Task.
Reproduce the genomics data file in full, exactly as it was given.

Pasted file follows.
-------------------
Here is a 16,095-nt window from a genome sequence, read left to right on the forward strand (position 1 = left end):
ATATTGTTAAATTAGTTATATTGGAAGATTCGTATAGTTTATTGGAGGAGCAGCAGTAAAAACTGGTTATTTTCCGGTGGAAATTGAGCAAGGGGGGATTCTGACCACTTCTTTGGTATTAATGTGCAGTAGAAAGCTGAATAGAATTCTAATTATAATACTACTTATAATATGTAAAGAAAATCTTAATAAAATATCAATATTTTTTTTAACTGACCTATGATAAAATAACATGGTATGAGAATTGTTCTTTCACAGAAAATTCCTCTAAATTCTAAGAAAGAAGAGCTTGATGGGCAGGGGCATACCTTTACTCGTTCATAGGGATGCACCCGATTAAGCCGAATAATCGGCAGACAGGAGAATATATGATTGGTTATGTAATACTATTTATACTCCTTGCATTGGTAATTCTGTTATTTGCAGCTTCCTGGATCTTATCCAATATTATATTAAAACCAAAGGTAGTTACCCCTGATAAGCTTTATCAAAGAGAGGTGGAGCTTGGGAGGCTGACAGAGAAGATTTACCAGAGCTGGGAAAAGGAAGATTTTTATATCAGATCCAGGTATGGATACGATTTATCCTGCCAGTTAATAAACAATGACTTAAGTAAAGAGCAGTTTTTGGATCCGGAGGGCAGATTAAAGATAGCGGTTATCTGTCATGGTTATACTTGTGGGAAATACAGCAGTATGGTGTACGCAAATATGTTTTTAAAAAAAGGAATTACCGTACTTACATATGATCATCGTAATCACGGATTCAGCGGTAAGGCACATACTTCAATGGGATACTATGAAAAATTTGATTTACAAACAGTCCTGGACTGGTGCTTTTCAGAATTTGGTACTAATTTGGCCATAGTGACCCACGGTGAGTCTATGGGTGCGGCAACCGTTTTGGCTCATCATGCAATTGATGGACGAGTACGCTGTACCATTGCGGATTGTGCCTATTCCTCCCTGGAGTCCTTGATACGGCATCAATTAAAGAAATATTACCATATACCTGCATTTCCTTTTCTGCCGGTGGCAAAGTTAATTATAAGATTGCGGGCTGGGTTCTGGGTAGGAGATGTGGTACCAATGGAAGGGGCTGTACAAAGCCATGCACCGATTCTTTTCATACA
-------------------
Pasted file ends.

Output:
Here is a 16,095-nt window from a genome sequence, read left to right on the forward strand (position 1 = left end):
ATATTGTTAAATTAGTTATATTGGAAGATTCGTATAGTTTATTGGAGGAGCAGCAGTAAAAACTGGTTATTTTCCGGTGGAAATTGAGCAAGGGGGGATTCTGACCACTTCTTTGGTATTAATGTGCAGTAGAAAGCTGAATAGAATTCTAATTATAATACTACTTATAATATGTAAAGAAAATCTTAATAAAATATCAATATTTTTTTTAACTGACCTATGATAAAATAACATGGTATGAGAATTGTTCTTTCACAGAAAATTCCTCTAAATTCTAAGAAAGAAGAGCTTGATGGGCAGGGGCATACCTTTACTCGTTCATAGGGATGCACCCGATTAAGCCGAATAATCGGCAGACAGGAGAATATATGATTGGTTATGTAATACTATTTATACTCCTTGCATTGGTAATTCTGTTATTTGCAGCTTCCTGGATCTTATCCAATATTATATTAAAACCAAAGGTAGTTACCCCTGATAAGCTTTATCAAAGAGAGGTGGAGCTTGGGAGGCTGACAGAGAAGATTTACCAGAGCTGGGAAAAGGAAGATTTTTATATCAGATCCAGGTATGGATACGATTTATCCTGCCAGTTAATAAACAATGACTTAAGTAAAGAGCAGTTTTTGGATCCGGAGGGCAGATTAAAGATAGCGGTTATCTGTCATGGTTATACTTGTGGGAAATACAGCAGTATGGTGTACGCAAATATGTTTTTAAAAAAAGGAATTACCGTACTTACATATGATCATCGTAATCACGGATTCAGCGGTAAGGCACATACTTCAATGGGATACTATGAAAAATTTGATTTACAAACAGTCCTGGACTGGTGCTTTTCAGAATTTGGTACTAATTTGGCCATAGTGACCCACGGTGAGTCTATGGGTGCGGCAACCGTTTTGGCTCATCATGCAATTGATGGACGAGTACGCTGTACCATTGCGGATTGTGCCTATTCCTCCCTGGAGTCCTTGATACGGCATCAATTAAAGAAATATTACCATATACCTGCATTTCCTTTTCTGCCGGTGGCAAAGTTAATTATAAGATTGCGGGCTGGGTTCTGGGTAGGAGATGTGGTACCAATGGAAGGGGCTGTACAAAGCCATGCACCGATTCTTTTCATACA